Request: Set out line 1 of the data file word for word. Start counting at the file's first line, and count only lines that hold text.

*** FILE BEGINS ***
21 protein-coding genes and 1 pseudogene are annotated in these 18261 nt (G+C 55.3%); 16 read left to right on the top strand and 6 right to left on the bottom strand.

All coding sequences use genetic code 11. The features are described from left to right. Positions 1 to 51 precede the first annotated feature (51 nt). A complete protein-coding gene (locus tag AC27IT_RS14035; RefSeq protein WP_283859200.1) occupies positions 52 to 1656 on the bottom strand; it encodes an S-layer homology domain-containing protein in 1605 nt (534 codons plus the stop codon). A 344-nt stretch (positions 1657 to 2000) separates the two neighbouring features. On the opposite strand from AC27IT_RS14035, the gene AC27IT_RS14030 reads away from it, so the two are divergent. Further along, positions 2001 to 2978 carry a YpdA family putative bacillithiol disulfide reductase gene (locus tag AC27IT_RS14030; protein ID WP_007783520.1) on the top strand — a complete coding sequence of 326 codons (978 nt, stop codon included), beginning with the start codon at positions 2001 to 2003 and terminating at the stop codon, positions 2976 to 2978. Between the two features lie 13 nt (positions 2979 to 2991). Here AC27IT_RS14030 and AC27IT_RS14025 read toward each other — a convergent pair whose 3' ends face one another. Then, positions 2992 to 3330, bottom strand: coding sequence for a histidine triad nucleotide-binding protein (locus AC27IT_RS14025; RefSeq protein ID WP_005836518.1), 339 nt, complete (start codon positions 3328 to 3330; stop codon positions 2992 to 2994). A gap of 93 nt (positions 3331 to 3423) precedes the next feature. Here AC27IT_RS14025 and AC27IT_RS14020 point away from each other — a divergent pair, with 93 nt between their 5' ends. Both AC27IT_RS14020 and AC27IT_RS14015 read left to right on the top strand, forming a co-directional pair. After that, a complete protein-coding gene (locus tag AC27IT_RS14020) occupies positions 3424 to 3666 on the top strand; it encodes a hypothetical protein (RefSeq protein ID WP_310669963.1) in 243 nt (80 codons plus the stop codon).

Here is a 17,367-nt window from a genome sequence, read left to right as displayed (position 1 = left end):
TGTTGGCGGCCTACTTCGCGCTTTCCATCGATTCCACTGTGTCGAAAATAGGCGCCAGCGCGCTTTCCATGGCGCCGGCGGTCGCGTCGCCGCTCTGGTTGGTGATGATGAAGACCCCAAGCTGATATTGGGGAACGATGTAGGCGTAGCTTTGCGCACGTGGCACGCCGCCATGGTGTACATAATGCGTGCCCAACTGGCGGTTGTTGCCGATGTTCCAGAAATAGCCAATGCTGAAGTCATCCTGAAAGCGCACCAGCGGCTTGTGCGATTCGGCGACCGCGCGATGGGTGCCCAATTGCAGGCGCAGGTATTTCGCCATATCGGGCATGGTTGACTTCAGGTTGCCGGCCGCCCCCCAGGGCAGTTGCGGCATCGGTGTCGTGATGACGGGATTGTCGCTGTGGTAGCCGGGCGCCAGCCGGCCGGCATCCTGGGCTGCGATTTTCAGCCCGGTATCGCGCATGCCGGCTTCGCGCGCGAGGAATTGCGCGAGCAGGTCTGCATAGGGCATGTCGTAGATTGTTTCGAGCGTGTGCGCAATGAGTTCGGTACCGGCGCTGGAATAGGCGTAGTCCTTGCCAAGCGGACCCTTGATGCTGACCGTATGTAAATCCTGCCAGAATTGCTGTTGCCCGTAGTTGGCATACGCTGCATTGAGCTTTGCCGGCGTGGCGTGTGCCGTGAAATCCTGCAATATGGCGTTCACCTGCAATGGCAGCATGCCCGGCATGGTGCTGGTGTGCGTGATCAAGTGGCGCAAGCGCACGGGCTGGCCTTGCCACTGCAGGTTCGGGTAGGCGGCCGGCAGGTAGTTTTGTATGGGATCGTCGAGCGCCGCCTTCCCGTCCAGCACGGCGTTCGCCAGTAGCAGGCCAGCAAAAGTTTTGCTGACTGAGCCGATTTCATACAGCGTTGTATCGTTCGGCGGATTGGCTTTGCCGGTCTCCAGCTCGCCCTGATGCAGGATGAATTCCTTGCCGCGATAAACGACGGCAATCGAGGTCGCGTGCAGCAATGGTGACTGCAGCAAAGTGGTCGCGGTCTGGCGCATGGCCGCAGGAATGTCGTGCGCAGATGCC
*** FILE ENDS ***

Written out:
21 protein-coding genes and 1 pseudogene are annotated in these 18261 nt (G+C 55.3%); 16 read left to right on the top strand and 6 right to left on the bottom strand.